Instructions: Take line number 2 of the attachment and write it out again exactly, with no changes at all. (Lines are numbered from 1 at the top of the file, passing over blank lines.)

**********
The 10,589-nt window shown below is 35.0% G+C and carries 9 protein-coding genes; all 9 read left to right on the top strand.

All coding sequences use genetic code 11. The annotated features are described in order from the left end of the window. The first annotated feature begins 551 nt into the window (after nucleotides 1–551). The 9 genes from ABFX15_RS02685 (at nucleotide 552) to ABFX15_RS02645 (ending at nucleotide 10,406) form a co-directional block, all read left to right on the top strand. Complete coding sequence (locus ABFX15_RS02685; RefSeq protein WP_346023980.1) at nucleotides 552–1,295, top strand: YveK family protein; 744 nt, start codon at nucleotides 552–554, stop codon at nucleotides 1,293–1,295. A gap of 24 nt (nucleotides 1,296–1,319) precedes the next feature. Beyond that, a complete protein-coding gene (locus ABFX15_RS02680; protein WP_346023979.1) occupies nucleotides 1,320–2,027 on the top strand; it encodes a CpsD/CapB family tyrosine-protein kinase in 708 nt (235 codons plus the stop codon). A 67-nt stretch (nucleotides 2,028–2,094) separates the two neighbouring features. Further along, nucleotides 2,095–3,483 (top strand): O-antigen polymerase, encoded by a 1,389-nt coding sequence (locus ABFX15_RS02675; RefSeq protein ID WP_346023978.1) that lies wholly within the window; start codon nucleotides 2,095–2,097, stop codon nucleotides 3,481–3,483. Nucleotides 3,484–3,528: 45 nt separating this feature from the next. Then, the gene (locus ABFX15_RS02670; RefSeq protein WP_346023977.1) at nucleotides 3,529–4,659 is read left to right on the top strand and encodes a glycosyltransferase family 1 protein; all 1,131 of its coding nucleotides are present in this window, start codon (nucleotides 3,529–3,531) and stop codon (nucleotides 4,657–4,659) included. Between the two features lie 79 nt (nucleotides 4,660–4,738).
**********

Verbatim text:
All coding sequences use genetic code 11. The annotated features are described in order from the left end of the window. The first annotated feature begins 551 nt into the window (after nucleotides 1–551). The 9 genes from ABFX15_RS02685 (at nucleotide 552) to ABFX15_RS02645 (ending at nucleotide 10,406) form a co-directional block, all read left to right on the top strand. Complete coding sequence (locus ABFX15_RS02685; RefSeq protein WP_346023980.1) at nucleotides 552–1,295, top strand: YveK family protein; 744 nt, start codon at nucleotides 552–554, stop codon at nucleotides 1,293–1,295. A gap of 24 nt (nucleotides 1,296–1,319) precedes the next feature. Beyond that, a complete protein-coding gene (locus ABFX15_RS02680; protein WP_346023979.1) occupies nucleotides 1,320–2,027 on the top strand; it encodes a CpsD/CapB family tyrosine-protein kinase in 708 nt (235 codons plus the stop codon). A 67-nt stretch (nucleotides 2,028–2,094) separates the two neighbouring features. Further along, nucleotides 2,095–3,483 (top strand): O-antigen polymerase, encoded by a 1,389-nt coding sequence (locus ABFX15_RS02675; RefSeq protein ID WP_346023978.1) that lies wholly within the window; start codon nucleotides 2,095–2,097, stop codon nucleotides 3,481–3,483. Nucleotides 3,484–3,528: 45 nt separating this feature from the next. Then, the gene (locus ABFX15_RS02670; RefSeq protein WP_346023977.1) at nucleotides 3,529–4,659 is read left to right on the top strand and encodes a glycosyltransferase family 1 protein; all 1,131 of its coding nucleotides are present in this window, start codon (nucleotides 3,529–3,531) and stop codon (nucleotides 4,657–4,659) included. Between the two features lie 79 nt (nucleotides 4,660–4,738).